These spectroscopic changes support that the carboxylic acid groups from PAA is covalently bound to the particle surface. As shown in Figure 2C, the main peaks of functional groups present in PEG have been observed at 3480cm-1 (-OH stretching), 2885cm- 1 (C-H stretch) and 1110cm-1 (C-O-C stretching) in FTIR spectrum of PEG. All these bands were present in the spectrum of the synthesized nanoparticles (Figure 2A & 2C) too. It should be noted that non-coordinated species have been removed before FTIR analyses. Further, it is observed that intensity band attributed to -OH stretching for synthesized magnetic nanoparticles were shifted to lower frequency (3421cm-1) than for PEG (3480cm-1). These observations suggested there was an interaction between the PEG and synthesized magnetite nanoparticles. Thus, FTIR studies confirm the formation of Fe3O4 particles and attachment of both polymers, PAA and PEG onto the Fe3O4 nanoparticles surface.

Synthesized Fe3O4 particles were further characterized by powder X-ray Diffraction (XRD) and Vibrating Sample Magnetometer (VSM). Figure 3 shows the XRD pattern of Fe3O4 nanoparticles. XRD data were analyzed as a function of scattering vector q=(4π/λ) sin(θ), where 2θ is the scattering angle and λ is the wavelength of X-ray. An XRD pattern (Figure 3) of the synthesized nanoparticles can be indexed to the lattice plane 220, 331, 400, 442, 511, and 440 of face-centered cubic spinel structure of pure Fe3O4, which are also very close to the reported value for Fe3O4 (JCPDS 65- 3107). The broadening of these diffraction peaks indicated that the sample was composed of nanosized particles.

Figure 2: FTIR spectra of (A) coated Fe3O4 nanoparticles with PAA/PEG (B) pure PAA (C) pure PEG 400. Photographs of synthesized magnetic nanoparticles dispersed in water and PEG400 with and without magnetic field.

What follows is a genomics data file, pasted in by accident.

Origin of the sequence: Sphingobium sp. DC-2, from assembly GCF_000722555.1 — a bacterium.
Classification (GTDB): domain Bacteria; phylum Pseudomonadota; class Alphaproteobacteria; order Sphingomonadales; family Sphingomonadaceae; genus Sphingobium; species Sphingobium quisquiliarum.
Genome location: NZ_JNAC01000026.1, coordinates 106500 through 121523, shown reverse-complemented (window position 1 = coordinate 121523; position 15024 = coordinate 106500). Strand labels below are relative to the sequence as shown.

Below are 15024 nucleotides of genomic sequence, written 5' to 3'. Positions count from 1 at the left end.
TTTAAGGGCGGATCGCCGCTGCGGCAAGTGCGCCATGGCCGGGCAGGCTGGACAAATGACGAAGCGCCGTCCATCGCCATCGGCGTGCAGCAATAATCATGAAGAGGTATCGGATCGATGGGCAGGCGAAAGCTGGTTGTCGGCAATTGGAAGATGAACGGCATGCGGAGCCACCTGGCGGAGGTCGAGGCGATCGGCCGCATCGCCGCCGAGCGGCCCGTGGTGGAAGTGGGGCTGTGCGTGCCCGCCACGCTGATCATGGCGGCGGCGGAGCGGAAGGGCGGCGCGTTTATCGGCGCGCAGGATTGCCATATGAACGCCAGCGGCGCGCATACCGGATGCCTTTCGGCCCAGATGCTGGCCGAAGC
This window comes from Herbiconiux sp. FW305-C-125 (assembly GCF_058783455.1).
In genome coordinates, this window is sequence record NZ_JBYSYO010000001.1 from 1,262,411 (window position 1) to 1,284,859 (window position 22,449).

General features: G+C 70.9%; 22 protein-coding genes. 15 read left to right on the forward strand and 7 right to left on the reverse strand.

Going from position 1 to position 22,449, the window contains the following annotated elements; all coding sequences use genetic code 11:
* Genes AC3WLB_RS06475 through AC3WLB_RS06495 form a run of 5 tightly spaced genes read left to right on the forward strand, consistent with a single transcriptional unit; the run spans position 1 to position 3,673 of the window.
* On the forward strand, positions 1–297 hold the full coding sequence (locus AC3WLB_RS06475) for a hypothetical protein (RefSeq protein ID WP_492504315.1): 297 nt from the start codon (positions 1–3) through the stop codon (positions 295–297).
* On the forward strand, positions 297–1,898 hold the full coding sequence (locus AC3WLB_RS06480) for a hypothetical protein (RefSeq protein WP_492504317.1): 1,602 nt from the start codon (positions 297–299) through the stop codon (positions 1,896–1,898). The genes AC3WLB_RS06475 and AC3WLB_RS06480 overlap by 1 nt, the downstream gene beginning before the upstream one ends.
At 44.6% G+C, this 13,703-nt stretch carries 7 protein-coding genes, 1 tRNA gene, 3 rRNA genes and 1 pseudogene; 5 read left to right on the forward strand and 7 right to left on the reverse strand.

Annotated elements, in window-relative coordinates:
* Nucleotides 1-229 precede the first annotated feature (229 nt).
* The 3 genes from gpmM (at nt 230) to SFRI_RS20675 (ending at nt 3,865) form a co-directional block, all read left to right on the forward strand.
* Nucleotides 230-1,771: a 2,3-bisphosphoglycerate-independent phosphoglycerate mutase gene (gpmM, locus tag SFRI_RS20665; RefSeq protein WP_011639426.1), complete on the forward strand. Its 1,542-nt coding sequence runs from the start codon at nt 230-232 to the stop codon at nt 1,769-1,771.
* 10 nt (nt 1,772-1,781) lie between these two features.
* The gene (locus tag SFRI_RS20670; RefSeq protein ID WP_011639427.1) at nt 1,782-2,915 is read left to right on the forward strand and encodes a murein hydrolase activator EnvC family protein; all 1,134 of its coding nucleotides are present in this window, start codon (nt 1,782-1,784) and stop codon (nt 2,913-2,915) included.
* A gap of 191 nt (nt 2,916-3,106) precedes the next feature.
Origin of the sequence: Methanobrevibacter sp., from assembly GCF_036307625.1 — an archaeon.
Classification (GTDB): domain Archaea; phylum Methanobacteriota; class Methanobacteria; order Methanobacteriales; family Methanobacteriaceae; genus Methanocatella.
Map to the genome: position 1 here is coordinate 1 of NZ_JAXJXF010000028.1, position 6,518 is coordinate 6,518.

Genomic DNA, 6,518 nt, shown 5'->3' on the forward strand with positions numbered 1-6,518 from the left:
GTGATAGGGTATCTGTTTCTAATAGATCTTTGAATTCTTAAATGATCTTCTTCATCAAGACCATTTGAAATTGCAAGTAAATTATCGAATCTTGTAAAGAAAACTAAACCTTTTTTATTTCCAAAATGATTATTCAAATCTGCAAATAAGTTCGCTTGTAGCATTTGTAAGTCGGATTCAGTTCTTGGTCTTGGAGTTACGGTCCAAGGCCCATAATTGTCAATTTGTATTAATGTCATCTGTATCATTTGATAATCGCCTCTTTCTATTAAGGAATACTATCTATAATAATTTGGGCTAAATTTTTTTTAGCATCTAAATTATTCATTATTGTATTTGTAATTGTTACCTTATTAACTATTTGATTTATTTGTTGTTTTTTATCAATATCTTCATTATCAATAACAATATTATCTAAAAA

Figure 3: X-ray powder diffraction pattern of the synthesized magnetic particles.

From the same XRD pattern, analyzing the broadning of the peaks, one can extract the mean size of the crystallite and their dispersion. As discussed under section 3 “Software Package”, an inhouse developed MATLAB-based software has been used to extract the crystallite size and size distribution based on full width at 1/5 maxima and full width at 4/5 maxima (FW1/5&4/5M) method (Figure 1A). A detailed description and justification of the FW1/5&4/5M method can be found elsewhere [11]. The basic concept to retrieve the mean crystallite size and their dispersion from shape of peak (FW1/5 & 4/5 Method) is the following. In the case of crystalline powders containing grains of the same size, there exists a simple relation between the FWHM of the diffraction peaks and the grain size, D, described by the Scherrer equation. In the more realistic case of a polydisperse powder, which can be characterized by two parameters - mean size D and size distribution the FWHM is a more complex function. The method we use here is based on the assumption that grain sizes obey a Schulz size distribution, which is both physically realistic as well as mathematically tractable. We have chosen a popular Pearson VII function to fit four diffraction peaks of synthesized nanoparticles (Figure 3). In analysis of XRD peaks, it has been assumed that peak broadening occurs primarily due to the small size of the particles. This assumption has been validated by comparing the FWHM of the 220, 331, 400, 511, and 440 peaks, which are very similar, thus suggesting peak broadening occurs primarily due to the small size of the particles. Reflections 331, 400, 551 and 440 were selected for analysis, because each of them is sufficiently separated from all others. The results of the least-squares fit were used to find the width of the peaks at 1/5 and 4/5 of the full maximum and to calculate the corresponding values of D and SD (Figure 1A). Red line in Figure 3 is the peak fit to get the peak positions and FW1/5 & 4/5M. The average crystallite sizes are found to be nearly 12nm and size distribution ~ 0.4.